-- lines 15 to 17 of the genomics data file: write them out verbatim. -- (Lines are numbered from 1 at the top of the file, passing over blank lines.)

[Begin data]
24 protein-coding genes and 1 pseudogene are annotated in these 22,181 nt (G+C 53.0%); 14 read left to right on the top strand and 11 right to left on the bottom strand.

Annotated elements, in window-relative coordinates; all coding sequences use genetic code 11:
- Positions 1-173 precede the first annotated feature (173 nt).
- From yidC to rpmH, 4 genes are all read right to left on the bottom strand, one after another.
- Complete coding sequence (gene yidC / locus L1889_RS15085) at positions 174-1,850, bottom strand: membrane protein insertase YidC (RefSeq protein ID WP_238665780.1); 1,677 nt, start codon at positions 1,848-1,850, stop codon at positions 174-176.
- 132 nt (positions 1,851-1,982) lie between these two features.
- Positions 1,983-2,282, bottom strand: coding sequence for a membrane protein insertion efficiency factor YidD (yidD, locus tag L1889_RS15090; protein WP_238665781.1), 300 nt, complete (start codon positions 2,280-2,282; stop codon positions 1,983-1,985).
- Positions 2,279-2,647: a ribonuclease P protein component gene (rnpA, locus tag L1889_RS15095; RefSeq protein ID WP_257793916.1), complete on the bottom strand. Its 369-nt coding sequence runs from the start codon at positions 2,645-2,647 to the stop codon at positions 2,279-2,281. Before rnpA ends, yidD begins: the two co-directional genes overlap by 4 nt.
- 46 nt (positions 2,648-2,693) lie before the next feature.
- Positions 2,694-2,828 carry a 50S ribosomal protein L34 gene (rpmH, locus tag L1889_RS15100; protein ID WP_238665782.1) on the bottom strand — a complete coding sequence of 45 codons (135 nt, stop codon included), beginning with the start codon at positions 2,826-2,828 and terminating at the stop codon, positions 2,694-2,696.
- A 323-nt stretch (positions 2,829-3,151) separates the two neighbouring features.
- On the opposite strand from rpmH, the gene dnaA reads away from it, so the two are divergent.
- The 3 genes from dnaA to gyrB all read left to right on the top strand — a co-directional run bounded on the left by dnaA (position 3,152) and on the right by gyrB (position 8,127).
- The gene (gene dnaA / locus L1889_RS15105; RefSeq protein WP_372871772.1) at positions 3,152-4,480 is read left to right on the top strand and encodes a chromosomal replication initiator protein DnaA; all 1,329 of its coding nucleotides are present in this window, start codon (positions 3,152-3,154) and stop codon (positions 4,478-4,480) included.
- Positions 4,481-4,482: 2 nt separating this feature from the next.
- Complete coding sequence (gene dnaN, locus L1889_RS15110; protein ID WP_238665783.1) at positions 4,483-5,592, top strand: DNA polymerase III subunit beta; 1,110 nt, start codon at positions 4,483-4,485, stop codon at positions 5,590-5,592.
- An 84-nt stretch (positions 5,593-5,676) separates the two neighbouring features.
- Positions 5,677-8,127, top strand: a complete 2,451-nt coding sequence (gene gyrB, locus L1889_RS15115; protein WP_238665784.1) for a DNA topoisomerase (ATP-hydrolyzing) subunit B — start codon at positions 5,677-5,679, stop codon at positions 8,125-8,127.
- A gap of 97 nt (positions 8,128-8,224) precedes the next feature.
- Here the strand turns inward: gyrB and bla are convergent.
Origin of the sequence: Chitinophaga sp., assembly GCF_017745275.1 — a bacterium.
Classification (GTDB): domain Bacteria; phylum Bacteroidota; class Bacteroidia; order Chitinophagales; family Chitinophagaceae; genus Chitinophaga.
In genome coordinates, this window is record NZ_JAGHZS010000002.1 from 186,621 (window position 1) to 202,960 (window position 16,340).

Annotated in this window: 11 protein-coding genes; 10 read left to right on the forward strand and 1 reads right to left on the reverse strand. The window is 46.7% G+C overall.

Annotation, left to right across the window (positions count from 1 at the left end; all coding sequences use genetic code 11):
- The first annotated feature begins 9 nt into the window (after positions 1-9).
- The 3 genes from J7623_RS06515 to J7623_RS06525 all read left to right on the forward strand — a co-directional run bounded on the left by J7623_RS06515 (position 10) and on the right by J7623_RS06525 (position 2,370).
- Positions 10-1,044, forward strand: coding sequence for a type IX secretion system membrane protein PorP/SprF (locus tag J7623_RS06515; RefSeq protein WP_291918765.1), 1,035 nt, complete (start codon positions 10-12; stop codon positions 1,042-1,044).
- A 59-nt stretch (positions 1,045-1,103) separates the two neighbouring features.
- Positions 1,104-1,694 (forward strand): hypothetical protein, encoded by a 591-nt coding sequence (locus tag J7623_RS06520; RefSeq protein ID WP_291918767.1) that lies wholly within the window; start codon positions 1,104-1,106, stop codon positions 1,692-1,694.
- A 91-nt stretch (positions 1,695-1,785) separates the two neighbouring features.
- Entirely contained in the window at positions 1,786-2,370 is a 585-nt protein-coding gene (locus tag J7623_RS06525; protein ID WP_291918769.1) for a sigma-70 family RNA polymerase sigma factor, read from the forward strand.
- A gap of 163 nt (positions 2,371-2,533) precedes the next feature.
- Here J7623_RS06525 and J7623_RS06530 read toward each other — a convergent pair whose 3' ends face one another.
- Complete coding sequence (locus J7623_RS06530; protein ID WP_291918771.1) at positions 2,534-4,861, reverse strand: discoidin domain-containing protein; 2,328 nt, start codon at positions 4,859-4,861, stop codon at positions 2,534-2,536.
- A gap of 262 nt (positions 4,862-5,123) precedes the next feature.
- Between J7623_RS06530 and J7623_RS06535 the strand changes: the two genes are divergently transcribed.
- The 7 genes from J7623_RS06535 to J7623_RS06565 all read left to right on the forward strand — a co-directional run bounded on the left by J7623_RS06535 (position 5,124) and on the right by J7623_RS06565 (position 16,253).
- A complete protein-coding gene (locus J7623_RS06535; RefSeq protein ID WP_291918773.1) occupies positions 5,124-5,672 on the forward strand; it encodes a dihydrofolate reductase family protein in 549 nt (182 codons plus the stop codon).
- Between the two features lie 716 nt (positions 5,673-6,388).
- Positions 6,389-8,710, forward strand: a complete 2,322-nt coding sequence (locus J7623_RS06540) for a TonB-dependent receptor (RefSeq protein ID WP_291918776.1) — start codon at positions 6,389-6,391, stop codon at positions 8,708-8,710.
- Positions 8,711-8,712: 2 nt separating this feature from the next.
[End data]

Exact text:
- Positions 4,481-4,482: 2 nt separating this feature from the next.
- Complete coding sequence (gene dnaN, locus L1889_RS15110; protein ID WP_238665783.1) at positions 4,483-5,592, top strand: DNA polymerase III subunit beta; 1,110 nt, start codon at positions 4,483-4,485, stop codon at positions 5,590-5,592.
- An 84-nt stretch (positions 5,593-5,676) separates the two neighbouring features.